Adding and Subtracting Complex Numbers

When performing basic operations such as addition and subtraction of complex numbers, you sum or subtract the real and the imaginary parts, respectively.

z_1 + z_2 = (x_1 + x_2) + i(y_1 + y_2)
z_1 - z_2 = (x_1 - x_2) + i(y_1 - y_2)

Magnitude

The magnitude m of a complex number is the square root of the sum of the squares of the real part and the imaginary part.

m = |z| = \sqrt{x^2 +y^2}

Polar Representation

From trigonometry, we know that we can represent the sides of a right-angled triangle as products of an adjacent side and the sine or cosine of an angle θ. This knowledge forms the basis of the polar representation in a complex number plane.

Concretely, we can represent the real component x and the imaginary component y as follows:

x = m \;cos (\theta)
y = m \;sin (\theta)
imaginary number

Whith this knowledge, we can represent the complete number z in the polar system.

z=x+iy = m \;cos (\theta) + im \;sin (\theta) =  m[\;cos (\theta) + i \;sin (\theta)]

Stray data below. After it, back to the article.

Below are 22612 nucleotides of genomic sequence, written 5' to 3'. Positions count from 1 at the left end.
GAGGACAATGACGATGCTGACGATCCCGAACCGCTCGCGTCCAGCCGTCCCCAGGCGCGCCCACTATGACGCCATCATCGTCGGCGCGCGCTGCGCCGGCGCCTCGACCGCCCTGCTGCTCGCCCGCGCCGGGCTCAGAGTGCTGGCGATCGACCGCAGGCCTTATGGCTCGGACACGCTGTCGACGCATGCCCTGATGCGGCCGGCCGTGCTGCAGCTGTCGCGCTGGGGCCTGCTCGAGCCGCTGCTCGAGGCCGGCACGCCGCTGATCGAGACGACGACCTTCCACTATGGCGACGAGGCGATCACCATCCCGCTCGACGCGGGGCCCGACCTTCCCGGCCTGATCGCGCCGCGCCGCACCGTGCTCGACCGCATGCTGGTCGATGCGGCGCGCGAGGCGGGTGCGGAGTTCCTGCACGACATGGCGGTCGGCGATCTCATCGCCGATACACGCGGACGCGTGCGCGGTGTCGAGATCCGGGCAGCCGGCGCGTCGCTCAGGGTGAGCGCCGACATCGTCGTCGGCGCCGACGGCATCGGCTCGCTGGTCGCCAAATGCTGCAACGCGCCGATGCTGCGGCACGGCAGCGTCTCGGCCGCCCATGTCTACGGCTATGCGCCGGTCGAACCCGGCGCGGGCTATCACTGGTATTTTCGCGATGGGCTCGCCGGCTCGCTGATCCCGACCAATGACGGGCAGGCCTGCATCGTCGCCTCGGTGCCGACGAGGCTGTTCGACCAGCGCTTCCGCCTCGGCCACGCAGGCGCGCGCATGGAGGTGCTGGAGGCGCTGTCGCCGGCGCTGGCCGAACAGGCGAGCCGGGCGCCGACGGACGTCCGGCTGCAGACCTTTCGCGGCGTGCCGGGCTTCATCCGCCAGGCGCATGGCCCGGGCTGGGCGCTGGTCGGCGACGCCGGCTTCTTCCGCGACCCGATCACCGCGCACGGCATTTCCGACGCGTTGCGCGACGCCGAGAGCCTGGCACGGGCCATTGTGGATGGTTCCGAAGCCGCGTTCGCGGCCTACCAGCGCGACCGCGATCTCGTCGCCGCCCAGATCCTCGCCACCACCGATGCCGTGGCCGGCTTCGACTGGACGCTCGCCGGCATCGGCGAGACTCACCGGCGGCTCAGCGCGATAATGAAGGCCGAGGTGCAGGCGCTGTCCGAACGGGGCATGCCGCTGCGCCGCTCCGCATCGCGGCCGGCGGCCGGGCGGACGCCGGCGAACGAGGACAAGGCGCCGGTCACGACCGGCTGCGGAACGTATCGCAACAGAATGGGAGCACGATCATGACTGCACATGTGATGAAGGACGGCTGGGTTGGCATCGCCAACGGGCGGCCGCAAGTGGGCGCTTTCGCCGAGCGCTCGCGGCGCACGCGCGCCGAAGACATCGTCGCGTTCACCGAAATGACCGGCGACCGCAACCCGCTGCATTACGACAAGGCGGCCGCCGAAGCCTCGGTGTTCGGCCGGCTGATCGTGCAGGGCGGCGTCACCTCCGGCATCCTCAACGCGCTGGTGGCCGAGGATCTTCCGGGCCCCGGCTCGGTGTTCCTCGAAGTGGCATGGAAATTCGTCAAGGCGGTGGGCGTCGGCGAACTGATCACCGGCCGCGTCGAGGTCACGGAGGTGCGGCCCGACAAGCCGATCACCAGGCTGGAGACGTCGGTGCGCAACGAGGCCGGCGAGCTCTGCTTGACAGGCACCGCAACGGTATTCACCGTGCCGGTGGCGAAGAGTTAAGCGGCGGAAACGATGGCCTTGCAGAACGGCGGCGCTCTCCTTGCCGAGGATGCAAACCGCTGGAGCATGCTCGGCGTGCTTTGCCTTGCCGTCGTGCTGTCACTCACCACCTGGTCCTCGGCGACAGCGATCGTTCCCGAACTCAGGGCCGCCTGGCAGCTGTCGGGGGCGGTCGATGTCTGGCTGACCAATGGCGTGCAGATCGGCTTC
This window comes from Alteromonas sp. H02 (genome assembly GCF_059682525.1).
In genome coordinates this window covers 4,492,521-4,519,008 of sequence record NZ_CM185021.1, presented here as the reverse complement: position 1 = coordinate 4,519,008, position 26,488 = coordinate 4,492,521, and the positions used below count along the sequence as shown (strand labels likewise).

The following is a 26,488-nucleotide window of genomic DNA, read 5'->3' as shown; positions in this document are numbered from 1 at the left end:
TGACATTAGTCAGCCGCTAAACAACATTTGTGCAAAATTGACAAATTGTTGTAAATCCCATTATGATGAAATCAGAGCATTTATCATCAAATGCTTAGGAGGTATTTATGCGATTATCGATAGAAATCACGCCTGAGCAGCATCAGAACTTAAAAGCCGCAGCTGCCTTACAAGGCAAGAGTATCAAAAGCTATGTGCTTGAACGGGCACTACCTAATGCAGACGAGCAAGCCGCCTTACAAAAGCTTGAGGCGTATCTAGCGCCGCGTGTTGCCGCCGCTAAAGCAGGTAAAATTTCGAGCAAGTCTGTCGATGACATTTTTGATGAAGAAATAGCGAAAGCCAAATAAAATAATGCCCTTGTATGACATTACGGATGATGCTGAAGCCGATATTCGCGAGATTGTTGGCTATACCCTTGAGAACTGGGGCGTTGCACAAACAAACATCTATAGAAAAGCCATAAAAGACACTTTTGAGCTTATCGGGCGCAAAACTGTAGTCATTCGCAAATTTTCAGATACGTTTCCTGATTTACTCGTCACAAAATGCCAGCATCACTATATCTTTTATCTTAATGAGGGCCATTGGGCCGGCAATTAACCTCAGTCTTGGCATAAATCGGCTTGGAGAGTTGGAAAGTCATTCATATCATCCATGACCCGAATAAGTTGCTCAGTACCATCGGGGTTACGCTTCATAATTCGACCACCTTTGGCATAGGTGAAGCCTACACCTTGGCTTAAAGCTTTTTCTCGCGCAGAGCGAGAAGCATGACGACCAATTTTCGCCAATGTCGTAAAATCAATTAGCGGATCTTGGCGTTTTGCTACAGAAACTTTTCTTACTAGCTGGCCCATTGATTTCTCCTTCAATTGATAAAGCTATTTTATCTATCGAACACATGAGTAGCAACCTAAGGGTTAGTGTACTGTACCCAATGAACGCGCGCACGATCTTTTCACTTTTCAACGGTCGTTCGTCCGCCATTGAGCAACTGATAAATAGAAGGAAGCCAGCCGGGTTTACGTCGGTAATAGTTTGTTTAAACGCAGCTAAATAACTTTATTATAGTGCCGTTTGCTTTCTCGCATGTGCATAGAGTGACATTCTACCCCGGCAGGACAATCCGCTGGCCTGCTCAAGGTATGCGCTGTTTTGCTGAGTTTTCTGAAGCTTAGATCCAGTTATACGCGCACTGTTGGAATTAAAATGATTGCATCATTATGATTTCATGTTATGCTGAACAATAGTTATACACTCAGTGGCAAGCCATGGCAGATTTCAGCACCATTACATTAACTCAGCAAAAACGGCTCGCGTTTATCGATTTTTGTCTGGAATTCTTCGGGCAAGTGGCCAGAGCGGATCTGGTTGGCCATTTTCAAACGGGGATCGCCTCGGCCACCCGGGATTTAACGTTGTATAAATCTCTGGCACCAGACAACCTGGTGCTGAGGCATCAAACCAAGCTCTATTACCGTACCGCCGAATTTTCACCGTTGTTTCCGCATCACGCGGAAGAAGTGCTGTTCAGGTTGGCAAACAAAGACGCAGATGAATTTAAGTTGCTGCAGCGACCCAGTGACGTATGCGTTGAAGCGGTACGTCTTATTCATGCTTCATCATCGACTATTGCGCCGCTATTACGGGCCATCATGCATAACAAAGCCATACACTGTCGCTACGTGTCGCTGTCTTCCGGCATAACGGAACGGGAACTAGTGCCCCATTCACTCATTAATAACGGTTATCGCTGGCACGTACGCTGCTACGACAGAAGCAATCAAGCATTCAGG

Euler’s Identity

Euler’s identity states that for any real number θ, the following identity holds:

e^{i\theta} = cos(\theta) + i\;sin(\theta)

Since the angle θ is a real number, we can express the complex number z as a product of the magnitude m and Euler’s number e.

z = m e^{i\theta}

What is a Fourier Series?

Before we move on to Fourier transformations, we need to understand the Fourier series.

The fundamental idea behind the Fourier series is that a periodic function can be described as a sum of sine and cosine waves of different frequencies.

To illustrate the idea, let’s take a periodic function y of time t. The function y is a simple step function with period 2π.